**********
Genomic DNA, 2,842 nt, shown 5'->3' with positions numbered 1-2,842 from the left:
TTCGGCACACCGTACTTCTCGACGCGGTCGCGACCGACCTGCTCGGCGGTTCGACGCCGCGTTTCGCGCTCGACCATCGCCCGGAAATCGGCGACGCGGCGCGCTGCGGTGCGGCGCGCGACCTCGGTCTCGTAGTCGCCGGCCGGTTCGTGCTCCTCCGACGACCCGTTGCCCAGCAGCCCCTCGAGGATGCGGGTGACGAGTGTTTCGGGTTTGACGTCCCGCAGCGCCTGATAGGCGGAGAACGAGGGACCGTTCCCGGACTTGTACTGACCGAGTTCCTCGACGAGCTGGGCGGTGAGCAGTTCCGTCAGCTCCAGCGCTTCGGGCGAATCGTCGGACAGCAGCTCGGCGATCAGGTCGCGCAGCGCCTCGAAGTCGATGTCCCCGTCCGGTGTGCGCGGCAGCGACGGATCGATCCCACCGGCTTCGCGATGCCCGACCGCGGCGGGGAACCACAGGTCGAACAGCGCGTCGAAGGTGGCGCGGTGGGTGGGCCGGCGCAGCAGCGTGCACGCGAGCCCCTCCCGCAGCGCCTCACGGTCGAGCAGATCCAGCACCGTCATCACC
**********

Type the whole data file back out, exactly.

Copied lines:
Genomic DNA, 2,842 nt, shown 5'->3' with positions numbered 1-2,842 from the left:
TTCGGCACACCGTACTTCTCGACGCGGTCGCGACCGACCTGCTCGGCGGTTCGACGCCGCGTTTCGCGCTCGACCATCGCCCGGAAATCGGCGACGCGGCGCGCTGCGGTGCGGCGCGCGACCTCGGTCTCGTAGTCGCCGGCCGGTTCGTGCTCCTCCGACGACCCGTTGCCCAGCAGCCCCTCGAGGATGCGGGTGACGAGTGTTTCGGGTTTGACGTCCCGCAGCGCCTGATAGGCGGAGAACGAGGGACCGTTCCCGGACTTGTACTGACCGAGTTCCTCGACGAGCTGGGCGGTGAGCAGTTCCGTCAGCTCCAGCGCTTCGGGCGAATCGTCGGACAGCAGCTCGGCGATCAGGTCGCGCAGCGCCTCGAAGTCGATGTCCCCGTCCGGTGTGCGCGGCAGCGACGGATCGATCCCACCGGCTTCGCGATGCCCGACCGCGGCGGGGAACCACAGGTCGAACAGCGCGTCGAAGGTGGCGCGGTGGGTGGGCCGGCGCAGCAGCGTGCACGCGAGCCCCTCCCGCAGCGCCTCACGGTCGAGCAGATCCAGCACCGTCATCACC